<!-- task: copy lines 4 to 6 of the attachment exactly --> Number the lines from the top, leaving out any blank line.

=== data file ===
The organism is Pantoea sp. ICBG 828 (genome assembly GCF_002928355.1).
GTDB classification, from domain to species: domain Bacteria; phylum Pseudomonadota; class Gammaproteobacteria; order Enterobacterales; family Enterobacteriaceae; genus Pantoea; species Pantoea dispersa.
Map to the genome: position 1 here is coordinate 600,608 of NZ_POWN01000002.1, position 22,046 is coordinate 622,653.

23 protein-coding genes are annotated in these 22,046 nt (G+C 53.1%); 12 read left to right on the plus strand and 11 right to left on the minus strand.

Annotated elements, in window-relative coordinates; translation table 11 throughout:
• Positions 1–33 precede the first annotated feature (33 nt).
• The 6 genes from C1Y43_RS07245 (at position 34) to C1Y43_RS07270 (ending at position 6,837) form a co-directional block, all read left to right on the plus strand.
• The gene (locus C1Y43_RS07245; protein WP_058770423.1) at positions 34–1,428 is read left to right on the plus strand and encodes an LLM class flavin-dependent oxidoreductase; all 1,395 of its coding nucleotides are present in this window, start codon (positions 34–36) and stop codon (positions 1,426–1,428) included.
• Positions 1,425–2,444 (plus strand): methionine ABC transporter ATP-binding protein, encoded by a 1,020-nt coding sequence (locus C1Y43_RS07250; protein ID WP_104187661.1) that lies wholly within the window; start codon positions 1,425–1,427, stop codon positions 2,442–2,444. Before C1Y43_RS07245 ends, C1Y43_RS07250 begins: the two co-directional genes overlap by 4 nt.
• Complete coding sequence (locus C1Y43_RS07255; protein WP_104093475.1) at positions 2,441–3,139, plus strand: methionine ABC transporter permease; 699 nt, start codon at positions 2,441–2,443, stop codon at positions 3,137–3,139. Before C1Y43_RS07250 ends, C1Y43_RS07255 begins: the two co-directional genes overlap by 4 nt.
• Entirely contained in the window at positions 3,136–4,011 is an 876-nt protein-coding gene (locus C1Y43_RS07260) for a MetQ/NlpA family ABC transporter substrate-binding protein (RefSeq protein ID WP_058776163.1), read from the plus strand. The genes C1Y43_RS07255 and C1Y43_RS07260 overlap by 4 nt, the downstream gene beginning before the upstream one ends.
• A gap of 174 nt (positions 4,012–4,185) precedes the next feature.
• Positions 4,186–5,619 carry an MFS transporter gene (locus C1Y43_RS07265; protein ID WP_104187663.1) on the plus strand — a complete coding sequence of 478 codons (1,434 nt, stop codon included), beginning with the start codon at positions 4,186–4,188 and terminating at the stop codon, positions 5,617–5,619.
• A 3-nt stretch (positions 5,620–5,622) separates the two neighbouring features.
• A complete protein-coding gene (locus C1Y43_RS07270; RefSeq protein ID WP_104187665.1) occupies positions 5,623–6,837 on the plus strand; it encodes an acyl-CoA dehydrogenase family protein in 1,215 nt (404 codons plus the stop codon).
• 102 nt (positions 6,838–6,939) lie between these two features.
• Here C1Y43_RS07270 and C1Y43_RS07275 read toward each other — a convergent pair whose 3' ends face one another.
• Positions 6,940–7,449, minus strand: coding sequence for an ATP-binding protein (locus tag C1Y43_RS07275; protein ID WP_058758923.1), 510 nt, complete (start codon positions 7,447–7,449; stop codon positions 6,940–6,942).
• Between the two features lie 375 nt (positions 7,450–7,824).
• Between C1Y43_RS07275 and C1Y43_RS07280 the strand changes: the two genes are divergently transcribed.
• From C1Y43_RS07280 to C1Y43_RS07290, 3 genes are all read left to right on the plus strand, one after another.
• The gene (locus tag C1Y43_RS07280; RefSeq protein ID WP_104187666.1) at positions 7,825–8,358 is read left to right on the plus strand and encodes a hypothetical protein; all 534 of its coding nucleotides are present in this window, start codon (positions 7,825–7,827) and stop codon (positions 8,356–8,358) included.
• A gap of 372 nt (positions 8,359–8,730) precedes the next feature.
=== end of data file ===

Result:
23 protein-coding genes are annotated in these 22,046 nt (G+C 53.1%); 12 read left to right on the plus strand and 11 right to left on the minus strand.

Annotated elements, in window-relative coordinates; translation table 11 throughout:
• Positions 1–33 precede the first annotated feature (33 nt).